Former Teammate Shares Lopez Twins Stories

A former Stanford teammate shares some hilarious stories about twins Brook and Robin Lopez.

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The NBA has several sets of brothers hooping in the league – from the Gasols, to the Morris twins, to the Plumlees, to the Holidays, to the Millsaps, to the Currys.

None, though, are more goofy or amusing than Brook and Robin Lopez.

Since dominating for Stanford University from 2006 to 2008, the Lopez twins haven’t shared the same area code. That is, until now.

Brook, an NBA All-Star, is a max-deal superstar center for the Brooklyn Nets. Robin, an NBA globetrotter, had stints with the Phoenix Suns, New Orleans Hornets and Portland Trail Blazers, but this summer he signed a deal with the New York Knicks.

This season, for the first time in a long time, the sibling rivalry elevates to another level. Potential roommates? Perhaps. But regardless, with these two in town, New York is going to be wild.

Former Stanford guard Anthony Goods, a 6’3 overseas marksman signed with Cholet, a top division club located on the Western side of France, was college teammates with the Lopez twins.

Goods, a D-League graduate with passport stamps from Italy, Ukraine, Israel, Germany and France, spoke with Basketball Insiders and shared some never-before-told, hilarious anecdotes about the Lopez twins.

“What people don’t know about the Lopez twins, honestly, they’re little kids in seven-foot bodies,” Goods told Basketball Insiders. “In college, Brook and Robin were really into cartoons and superheroes. Each player on our team had his own superhero nickname; mine was the ‘Black Panther.’

“Brook and Robin loved cartoons, comic books, Britney Spears and Michael Jackson. I remember, we had a serious game against UCLA, and when I came back to the locker room before our warmup, both of them were huddling around a laptop, giggling like girls watching old Simpson cartoons. I was like, ‘Yo, we got a game, bro. It’s a big one.'”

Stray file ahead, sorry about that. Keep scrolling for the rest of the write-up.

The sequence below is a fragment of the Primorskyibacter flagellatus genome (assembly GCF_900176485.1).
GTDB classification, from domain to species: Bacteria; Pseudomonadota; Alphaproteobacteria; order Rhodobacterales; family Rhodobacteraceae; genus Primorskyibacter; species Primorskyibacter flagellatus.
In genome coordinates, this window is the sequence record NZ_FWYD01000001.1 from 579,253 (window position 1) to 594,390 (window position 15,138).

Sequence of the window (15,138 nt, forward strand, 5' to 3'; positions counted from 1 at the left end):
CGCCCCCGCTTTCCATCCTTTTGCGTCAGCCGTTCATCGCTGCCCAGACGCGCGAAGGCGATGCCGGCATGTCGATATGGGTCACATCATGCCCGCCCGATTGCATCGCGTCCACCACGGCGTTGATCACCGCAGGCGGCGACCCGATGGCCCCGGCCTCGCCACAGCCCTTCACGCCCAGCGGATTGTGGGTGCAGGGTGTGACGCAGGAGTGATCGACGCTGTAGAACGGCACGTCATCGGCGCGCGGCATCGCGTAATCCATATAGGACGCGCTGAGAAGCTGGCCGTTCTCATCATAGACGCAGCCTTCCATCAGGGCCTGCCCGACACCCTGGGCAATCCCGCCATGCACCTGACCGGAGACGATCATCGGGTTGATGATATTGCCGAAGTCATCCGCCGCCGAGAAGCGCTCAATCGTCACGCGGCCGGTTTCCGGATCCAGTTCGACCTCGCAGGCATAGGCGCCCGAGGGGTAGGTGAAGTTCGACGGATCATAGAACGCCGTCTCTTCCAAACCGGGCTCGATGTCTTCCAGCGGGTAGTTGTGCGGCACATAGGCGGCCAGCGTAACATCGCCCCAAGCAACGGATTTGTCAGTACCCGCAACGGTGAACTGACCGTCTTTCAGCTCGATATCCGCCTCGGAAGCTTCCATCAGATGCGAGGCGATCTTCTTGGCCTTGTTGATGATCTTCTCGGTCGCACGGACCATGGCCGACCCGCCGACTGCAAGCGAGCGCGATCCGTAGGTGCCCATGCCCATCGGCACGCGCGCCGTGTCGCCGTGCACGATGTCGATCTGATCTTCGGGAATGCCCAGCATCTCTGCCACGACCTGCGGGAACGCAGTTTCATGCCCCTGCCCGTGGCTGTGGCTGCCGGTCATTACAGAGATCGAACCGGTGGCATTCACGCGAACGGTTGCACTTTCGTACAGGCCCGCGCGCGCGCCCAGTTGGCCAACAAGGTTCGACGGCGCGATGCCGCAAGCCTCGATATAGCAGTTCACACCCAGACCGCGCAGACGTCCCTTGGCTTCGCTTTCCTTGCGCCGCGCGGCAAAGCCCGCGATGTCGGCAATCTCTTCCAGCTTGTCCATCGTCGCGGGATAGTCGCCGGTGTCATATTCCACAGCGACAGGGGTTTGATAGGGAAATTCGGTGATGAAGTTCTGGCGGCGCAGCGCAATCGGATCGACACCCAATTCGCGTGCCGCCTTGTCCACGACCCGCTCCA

The Lopez twins might be goofs off the floor, but when the two behemoths hit the hardwood, it’s all business.

Brook averaged 17.4 points and 7.5 rebounds through 78 showings for the Nets while shooting 51.5 percent from the field last season.

Robin, who moved from the Blazers to the Knicks, registered 9.3 points and 6.5 boards on 53.9 percent from the floor over 64 appearances last season.

“That’s one thing about them, though: once it’s jump-ball, it’s like the switch flips and Brook and Robin turn into grown men, like animals,” Goods said. “But off the floor, these dudes are kids. They’ll go back and forth cursing each other out. ‘You’re stupid. No, you’re stupid.’ Stuff like that.”

Goods said that he loved being around the Lopez twins in college. But Trent Johnson, current head coach of the TCU Horned Frogs, who coached at Stanford from 2004 to 2008 – unlike his troops – had little tolerance for the Lopez twins.

“Brook’s nickname was ‘a**hole,'” Goods told Basketball Insiders. “Trent once kicked Brook out of practice, and said: ‘Hey a**hole, get the f*** out of my gym.’ Then Robin turned and said, ‘Don’t talk to my brother like that.’ Trent went off, he was like, ‘Get the f*** out too’, and kicked them both out.”